Eduardo Kobra mural on the exterior of Amsterdam's future street art museum (photo by Marco Buddingh)

Eduardo Kobra mural on the exterior of Amsterdam’s future street art museum (photo by Marco Buddingh)

On the north side of the IJ in Amsterdam stand the remnants of the Nederlandsche Dok en Scheepsbouw Maatschappij (or Netherlands Dock and Shipbuilding Company, NDSM), formerly the largest shipbuilding company in the world. After operations shut down in 1979, the area, littered with enormous warehouses, was largely abandoned until, several years ago, developers started transforming it with fancy restaurants, hotels, and bars. In one former warehouse, which has already served as an event space and indoor flea market, local curator Peter Ernst Coolen plans to create what would be the largest street art museum in the world, a nod to all the graffiti and tags that used to cover the whole shipyard.

This won’t be the first street art museum in the world, Europe, or even in Amsterdam — the Street Art Museum Amsterdam, which is really more of an outdoor tour of street art than a traditional museum, has been around since 2012. But Coolen says his museum will offer a completely different experience, largely because of its enormous warehouse space. He hopes to open the new museum in summer 2018.

Interior of the NDSM warehouse (courtesy Peter Ernst Coolen)

Interior of the NDSM warehouse (courtesy Peter Ernst Coolen)

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Elena Goukassian: How and why did you decide to create this museum, and where is the collection coming from?

Peter Ernst Coolen: Two years ago I was organizing a street art festival, Kings Spray, at NDSM and this guy asked me if we were going to paint on the walls. I said yes, and he said, “Well, I’m looking for street artists to make some artwork, decorate the space for events that I organize.” And then he asked me, “If I make some wooden panels, can your artists paint on these instead of the walls? And then later, after the festival, we hang them in my venue, as a sort of permanent exhibition.” I thought, well, why not?

So that’s how we started, with 10 artworks that were five meters wide (~16 feet), eight meters high (~26 feet), which are quite big. But the day after the festival, we hung these huge artworks, and it didn’t make any sense. There was no impact; it was like postcards hanging on the walls, because these walls are 24 meters high (~79 feet) and 100 meters long (~328 feet).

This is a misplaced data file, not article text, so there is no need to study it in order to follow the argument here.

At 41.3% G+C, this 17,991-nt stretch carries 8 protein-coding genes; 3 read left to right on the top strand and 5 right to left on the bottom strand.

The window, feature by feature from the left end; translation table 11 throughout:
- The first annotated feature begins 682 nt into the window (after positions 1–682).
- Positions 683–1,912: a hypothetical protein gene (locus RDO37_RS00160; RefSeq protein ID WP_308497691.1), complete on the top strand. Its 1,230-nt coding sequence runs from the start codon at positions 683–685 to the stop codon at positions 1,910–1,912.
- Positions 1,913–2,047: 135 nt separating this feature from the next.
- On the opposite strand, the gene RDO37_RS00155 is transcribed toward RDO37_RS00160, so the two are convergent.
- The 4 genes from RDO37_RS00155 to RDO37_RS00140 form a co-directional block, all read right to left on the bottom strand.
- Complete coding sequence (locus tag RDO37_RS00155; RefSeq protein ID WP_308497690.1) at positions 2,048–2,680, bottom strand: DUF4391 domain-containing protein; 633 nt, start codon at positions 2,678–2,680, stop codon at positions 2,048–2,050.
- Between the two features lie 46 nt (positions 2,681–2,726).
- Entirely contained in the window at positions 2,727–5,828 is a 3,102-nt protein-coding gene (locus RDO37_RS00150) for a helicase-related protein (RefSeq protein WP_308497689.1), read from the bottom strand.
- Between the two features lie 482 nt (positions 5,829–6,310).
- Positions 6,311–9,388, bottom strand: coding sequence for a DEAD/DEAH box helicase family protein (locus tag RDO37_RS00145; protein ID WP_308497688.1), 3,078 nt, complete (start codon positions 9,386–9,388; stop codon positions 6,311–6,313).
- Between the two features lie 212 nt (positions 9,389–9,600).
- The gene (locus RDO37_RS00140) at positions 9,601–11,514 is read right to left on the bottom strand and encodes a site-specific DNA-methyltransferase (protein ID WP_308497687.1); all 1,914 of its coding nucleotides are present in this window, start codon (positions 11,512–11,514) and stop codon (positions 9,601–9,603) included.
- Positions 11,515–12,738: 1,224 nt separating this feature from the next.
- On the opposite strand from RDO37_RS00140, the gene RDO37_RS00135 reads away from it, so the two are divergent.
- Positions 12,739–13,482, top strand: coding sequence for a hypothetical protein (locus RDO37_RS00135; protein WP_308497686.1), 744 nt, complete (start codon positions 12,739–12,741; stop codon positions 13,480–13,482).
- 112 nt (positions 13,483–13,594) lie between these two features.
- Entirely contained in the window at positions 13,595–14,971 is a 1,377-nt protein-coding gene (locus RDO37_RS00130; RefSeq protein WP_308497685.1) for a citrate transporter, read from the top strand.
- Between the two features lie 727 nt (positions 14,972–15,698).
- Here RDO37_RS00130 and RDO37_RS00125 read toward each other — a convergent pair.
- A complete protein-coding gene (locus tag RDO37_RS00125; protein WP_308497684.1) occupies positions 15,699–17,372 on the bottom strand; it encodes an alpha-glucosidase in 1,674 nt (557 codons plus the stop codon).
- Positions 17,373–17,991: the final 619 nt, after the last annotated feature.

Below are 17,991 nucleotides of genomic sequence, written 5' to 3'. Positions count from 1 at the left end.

At the end of the day, we looked at each other and said, OK, this is not the impact that we expected, and he immediately asked me, “Well can you invite some more artists to make bigger artworks?” I did that, and over time, we made a lot of new artworks; the space was totally filling up with new art. I proposed making it into a proper exhibition, and that grew into the museum we are working on today.

I never intended to start a museum, but I was lucky to be able to work with this guy, and he also believes in the plans that I had. The artworks are coming from all over the world. I think today we have more than 100 pieces already from artists from the United States, South America, Africa, all over Europe. The only region I haven’t covered is Asia. Not yet, but we’re working on it.

EG: Where do you find all of these artists? And do they make works especially for the museum or are they pre-existing works that you collect?

PEC: Most of it is made especially for the museum. But I also have a piece by Logan Hicks that he made on a temporary wall for a construction site, and when the construction was done, the project developer donated the piece to the museum. There are some pieces that I managed to acquire from the Roskilde Festival in Denmark; last year they built some installations by Dan Leo, Phibs, and Base23. I picked up these installations from Roskilde and brought them to Amsterdam. For artworks made especially for the museum, I invite artists to come and paint in the space.

Nils Westergard working on a piece at Amsterdam's future street art museum (photo by Wolfgang Josten)

Nils Westergard working on a piece at Amsterdam’s future street art museum (photo by Wolfgang Josten)

EG: What do you imagine the museum will look like after you’re done remodeling? What’s the aesthetic going to be?